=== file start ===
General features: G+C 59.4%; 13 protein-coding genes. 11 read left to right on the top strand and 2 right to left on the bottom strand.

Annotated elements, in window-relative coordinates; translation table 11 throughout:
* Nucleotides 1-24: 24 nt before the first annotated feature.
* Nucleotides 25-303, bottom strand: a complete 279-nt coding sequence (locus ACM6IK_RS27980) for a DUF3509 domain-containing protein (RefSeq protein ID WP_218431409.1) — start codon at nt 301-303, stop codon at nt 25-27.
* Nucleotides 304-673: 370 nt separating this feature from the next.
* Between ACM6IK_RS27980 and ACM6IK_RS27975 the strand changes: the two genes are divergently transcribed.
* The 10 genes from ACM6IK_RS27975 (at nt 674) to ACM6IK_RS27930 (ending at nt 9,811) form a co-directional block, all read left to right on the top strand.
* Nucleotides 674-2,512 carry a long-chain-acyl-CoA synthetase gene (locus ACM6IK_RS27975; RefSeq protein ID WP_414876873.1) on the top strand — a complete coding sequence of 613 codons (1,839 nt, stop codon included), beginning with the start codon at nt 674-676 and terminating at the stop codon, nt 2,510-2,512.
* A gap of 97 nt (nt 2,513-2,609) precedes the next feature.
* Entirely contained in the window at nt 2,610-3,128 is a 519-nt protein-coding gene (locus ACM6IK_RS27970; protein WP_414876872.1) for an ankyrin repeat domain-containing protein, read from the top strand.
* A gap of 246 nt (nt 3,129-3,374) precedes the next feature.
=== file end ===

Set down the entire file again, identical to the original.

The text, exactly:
General features: G+C 59.4%; 13 protein-coding genes. 11 read left to right on the top strand and 2 right to left on the bottom strand.

Annotated elements, in window-relative coordinates; translation table 11 throughout:
* Nucleotides 1-24: 24 nt before the first annotated feature.
* Nucleotides 25-303, bottom strand: a complete 279-nt coding sequence (locus ACM6IK_RS27980) for a DUF3509 domain-containing protein (RefSeq protein ID WP_218431409.1) — start codon at nt 301-303, stop codon at nt 25-27.
* Nucleotides 304-673: 370 nt separating this feature from the next.
* Between ACM6IK_RS27980 and ACM6IK_RS27975 the strand changes: the two genes are divergently transcribed.
* The 10 genes from ACM6IK_RS27975 (at nt 674) to ACM6IK_RS27930 (ending at nt 9,811) form a co-directional block, all read left to right on the top strand.
* Nucleotides 674-2,512 carry a long-chain-acyl-CoA synthetase gene (locus ACM6IK_RS27975; RefSeq protein ID WP_414876873.1) on the top strand — a complete coding sequence of 613 codons (1,839 nt, stop codon included), beginning with the start codon at nt 674-676 and terminating at the stop codon, nt 2,510-2,512.
* A gap of 97 nt (nt 2,513-2,609) precedes the next feature.
* Entirely contained in the window at nt 2,610-3,128 is a 519-nt protein-coding gene (locus ACM6IK_RS27970; protein WP_414876872.1) for an ankyrin repeat domain-containing protein, read from the top strand.
* A gap of 246 nt (nt 3,129-3,374) precedes the next feature.